However, not knowing opens up a possibility to queer linear notions of historical narratives. I am quite moved by the work of Saidiya Hartman in this regard, particularly how her speculative and extremely nuanced imaginings of relationships between women in the context of the Atlantic slave trade simultaneously 1. present an alternative and dynamic mapping of displaced and enslaved bodies while also 2. queering how we construct how history is formulated. And so while I would not consider not-knowing as an essentialist pairing to privilege, I do see this as an opportunity. I don’t know what happened to Abraham: what speculative fabulations could I imagine that might bring him back to life?
I have been confused about the ethics of such a venture. Indeed, it is a strong possibility that Abraham, like his uncle Meilech, also passed in the Chelmno concentration camp. As I was using machine-learning to generate stories about what could have happened to Abraham (by training a ML to model an archive curated around the types of materials, texts, and histories that are relevant to Abraham’s cultural and geopolitical sphere), I started to worry that this storytelling might overshadow this dark, very real reality that could have befallen Abraham.
I discussed this with my mother, who has been researching Abraham for at least fifteen years (when she first found out about his existence). She stopped me before I finished my thought: “Stop saying he passed in the camps. You don’t know that”. We have no evidence that Abraham was a victim in the Holocaust, and my mother saw this as an opportunity to explore how Abraham’s life might’ve been filled with joy, love, opportunity. Until we know, how might we explore the possibilities that gesture towards life rather than the ones that lead towards death? As a queer artist myself, I really resonate with this alternative mapping as a creative praxis and how this navigation between absence and presence is predicated on a type of illegibility so ubiquitous among contemporary theorists (particularly queer and critical race theory).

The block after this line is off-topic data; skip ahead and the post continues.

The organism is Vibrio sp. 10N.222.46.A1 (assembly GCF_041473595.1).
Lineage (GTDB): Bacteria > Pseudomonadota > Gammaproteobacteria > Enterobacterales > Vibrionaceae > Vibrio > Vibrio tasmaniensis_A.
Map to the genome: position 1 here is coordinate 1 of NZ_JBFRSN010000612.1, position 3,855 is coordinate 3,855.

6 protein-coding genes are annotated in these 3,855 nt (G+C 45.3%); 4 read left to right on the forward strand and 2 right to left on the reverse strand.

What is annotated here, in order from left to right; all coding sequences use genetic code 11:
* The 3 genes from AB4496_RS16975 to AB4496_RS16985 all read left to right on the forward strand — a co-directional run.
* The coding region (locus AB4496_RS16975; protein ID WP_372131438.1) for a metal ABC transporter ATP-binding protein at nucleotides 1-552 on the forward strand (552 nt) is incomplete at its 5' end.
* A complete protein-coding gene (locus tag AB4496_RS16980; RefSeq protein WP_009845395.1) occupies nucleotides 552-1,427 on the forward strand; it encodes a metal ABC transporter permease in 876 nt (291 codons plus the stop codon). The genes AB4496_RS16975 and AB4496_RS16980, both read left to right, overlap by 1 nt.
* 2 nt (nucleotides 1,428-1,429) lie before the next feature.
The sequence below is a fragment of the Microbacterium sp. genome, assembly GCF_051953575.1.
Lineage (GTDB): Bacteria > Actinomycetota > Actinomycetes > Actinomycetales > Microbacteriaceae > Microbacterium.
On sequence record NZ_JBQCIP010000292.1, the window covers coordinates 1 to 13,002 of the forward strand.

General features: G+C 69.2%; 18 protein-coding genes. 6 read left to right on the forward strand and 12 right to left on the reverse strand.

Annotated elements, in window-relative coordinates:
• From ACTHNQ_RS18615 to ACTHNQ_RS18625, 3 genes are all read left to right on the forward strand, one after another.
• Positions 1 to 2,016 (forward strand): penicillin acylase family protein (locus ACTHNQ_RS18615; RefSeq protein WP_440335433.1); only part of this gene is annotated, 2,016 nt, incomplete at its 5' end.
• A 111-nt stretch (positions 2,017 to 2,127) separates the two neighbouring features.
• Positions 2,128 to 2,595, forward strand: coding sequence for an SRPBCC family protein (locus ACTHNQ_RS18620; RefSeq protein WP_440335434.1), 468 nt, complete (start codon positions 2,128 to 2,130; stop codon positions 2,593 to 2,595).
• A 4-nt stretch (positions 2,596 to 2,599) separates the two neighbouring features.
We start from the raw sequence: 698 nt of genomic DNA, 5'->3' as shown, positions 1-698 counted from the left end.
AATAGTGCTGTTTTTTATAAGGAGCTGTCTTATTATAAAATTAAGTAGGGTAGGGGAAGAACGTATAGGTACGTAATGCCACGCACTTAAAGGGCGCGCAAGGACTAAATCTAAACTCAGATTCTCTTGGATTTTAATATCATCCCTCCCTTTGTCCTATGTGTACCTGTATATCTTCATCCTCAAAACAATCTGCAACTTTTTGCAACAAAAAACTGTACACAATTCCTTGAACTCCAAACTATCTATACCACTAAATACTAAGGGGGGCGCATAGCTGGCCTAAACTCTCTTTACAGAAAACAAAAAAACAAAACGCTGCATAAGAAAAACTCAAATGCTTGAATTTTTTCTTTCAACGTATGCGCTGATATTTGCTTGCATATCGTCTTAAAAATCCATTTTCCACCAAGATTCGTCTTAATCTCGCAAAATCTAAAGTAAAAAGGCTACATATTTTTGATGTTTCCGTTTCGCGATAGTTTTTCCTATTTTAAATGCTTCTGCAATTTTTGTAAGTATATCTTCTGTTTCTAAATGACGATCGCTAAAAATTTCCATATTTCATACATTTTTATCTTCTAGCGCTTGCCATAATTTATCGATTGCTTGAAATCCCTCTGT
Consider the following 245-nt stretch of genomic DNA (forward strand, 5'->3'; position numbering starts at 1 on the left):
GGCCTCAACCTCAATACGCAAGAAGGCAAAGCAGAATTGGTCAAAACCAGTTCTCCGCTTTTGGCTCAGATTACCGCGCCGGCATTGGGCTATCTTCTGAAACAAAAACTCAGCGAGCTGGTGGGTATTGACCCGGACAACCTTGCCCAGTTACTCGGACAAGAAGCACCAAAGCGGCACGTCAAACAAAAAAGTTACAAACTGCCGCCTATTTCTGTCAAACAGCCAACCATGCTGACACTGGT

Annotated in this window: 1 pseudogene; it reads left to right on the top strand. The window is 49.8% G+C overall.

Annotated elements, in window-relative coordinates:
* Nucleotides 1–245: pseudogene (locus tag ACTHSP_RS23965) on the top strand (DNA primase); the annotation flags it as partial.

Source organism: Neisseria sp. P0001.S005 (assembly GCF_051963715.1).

When is not knowing a privilege? What does knowing mean? Is this photo, this one photo of Abraham we have to remember him by, knowing? What is the threshold of knowing? Perhaps these are follow-up addendums we might consider to the question “Who has the privilege to not know…?” There is no clear answer to these questions, and perhaps that is the point. An answer’s absence which blossoms into its expansive multitude.
Events with participants of the International Forum and the Theatertreffen-Blog
International Forum – Open Doors
On the Formats
The scholarship programme of the International Forum gathers international artists to see art together and work on the future of the theatre. The authors and theatre enthusiasts of the Theatertreffen-Blog provide critical coverage of the festival. Many thanks to everyone for contributing to this Digital Guide.